[City Council of Montgomery v. Louisville & Nashville R. R. Co.| the public streets of Mobile. The ordinance is that discussed in the case of the Port of Mobile v. L. & N. R. R. Co. just preceding this, and in which at the suit of the R. R. Co., enforcement thereof was enjoined.

OVERALL & BESTOR, for appellant.

R. H. CLARKE, contra.

SOMERVILLE, J.-Under the principles settled in The Port of Mobile v. The Louisville & Nashhille Railroad Co., decided at the present term, and the case of Burnett v. Craig, 30 Ala. 135; s. c. 68 Amer. Dec. 115, the facts stated in the complainants bill do not present a case of irreparable damage threatened by the enforcement of the municipal ordinance sought to be enjoined, and no question being involved as to the protection of a franchise, the decree of the chancellor must be affirmed. Before the injunctive aid of a chancery court can be successfully invoked in this case, the complainants must first establish the invalidity of the ordinance in question by judgment of a court of law. Their remedy at law is not shown to be inadequate. Affirmed.

City Council of Montgomery v. Louisville and Nashville R. R. Co.

Bill in Equity to Enjoin Enforcement of Municipal Ordi


1. Injunction against enforcement of municipal ordinance, as violating rights of railroad company.-A railroad company, being required by statute to provide suitable depot accommodations for the travelling public, may maintain a bill in equity against the authorities of a municipal corporation, to restrain and enjoin their interference with the erection or enlargement of necessary depot buildings, either when the municipal ordinance under which they claim the right to interfere is void, or when the complainant's structure is not within its terms.

2. Wooden buildings and structures within fire limits, under ordinance and charter of city of Montgomery.-The ordinance of the city of Montgomery which prohibits any person to "build any wooden house, shed, or other structure of wood, within the fire limits, or to repair with wood or other combustible material the roof of any building within the fire limits, or enlarge or elevate a wooden building of any kind within the fire limits," does not apply to the extension or enlargement

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[City Council of Montgomery v. Louisville & Nashville R. R. Co.] of a brick depot building by an addition at one end, two stories high, constructed of wooden frame-work, resting on brick pillars, and covered on the outside with corrugated iron. But, whether the city authorities might not, under the powers granted by the charter, prohibit the erection of such structure within the fire limits, is not decided.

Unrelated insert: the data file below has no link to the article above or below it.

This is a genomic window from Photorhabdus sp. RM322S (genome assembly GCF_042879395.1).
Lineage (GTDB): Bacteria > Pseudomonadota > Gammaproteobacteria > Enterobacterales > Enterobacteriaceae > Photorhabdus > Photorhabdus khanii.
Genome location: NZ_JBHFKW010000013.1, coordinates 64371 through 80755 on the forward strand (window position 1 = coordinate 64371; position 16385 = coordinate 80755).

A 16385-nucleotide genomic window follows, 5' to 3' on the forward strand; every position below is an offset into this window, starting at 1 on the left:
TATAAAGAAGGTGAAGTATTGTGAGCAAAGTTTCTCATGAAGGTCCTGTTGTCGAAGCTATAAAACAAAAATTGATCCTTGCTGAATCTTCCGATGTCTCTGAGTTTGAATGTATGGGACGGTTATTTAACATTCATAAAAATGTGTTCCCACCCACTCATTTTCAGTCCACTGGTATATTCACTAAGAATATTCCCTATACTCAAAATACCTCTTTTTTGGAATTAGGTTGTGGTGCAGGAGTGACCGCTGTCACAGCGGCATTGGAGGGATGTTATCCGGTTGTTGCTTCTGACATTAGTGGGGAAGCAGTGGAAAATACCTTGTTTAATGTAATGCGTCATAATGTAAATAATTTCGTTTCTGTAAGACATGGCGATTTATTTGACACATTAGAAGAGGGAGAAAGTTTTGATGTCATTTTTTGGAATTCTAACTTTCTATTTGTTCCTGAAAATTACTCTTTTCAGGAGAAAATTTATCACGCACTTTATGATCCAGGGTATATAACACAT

APPEAL from Montgomery Chancery Court.

Heard before Hon. JNO. A. FOSTER.

The Louisville and Nashville Railroad Company, operating the South and North Alabama Railroad Company, and in charge of the Union Passenger depot of the last named company in the city of Montgomery, undertook to make an addition, demanded by public convenience, and necessary for the business of said companies, to said Union depot, which depot is a brick building and within the fire limits of said city of Montgomery. This addition, one side of which was an end side of said depot, was to be thirty by forty-two feet long and wide and twenty-four feet high; cased on the outside with corrugated iron, and covered on top with sheetiron roofing; the structure to rest upon a solid brick foundation three or four feet deep and raised several inches above the ground; the wood to be used was to be pieces of studding fourteen inches apart, a sill resting on the brick foundation, and a plate at the top, with floors in the lower and upper story and a stair way. The doors, sashes and blinds were to be of wood, as is usual in all buildings. The addition was to be plastered on the inside. While engaged in the erection of this structure the workmen were stopped, and the railroad superintendent was arrested and fined by the city authorities. A resolution, in reference to this building, was passed by the city council in these words: "Resolved, That the chief of police be directed to take steps at once to enforce the city ordinance against all persons in any manner concerned in erecting the two story wooden building near the Union depot in this city, and to arrest and bring before the recorder all parties engaged in working on said structure, or connected therewith, including the superintendent of the L. & N. Railroad Company." The city ordinances bearing on this subject are as follows:

"SEC. 132. No person shall build any wooden house, shed or other structure of wood within the above described fire limits; or remove any structure from a place beyond to a place within the fire limits; or remove any wooden structure from any place within the fire limits to any other place within the fire limits or repair with wood or other combustible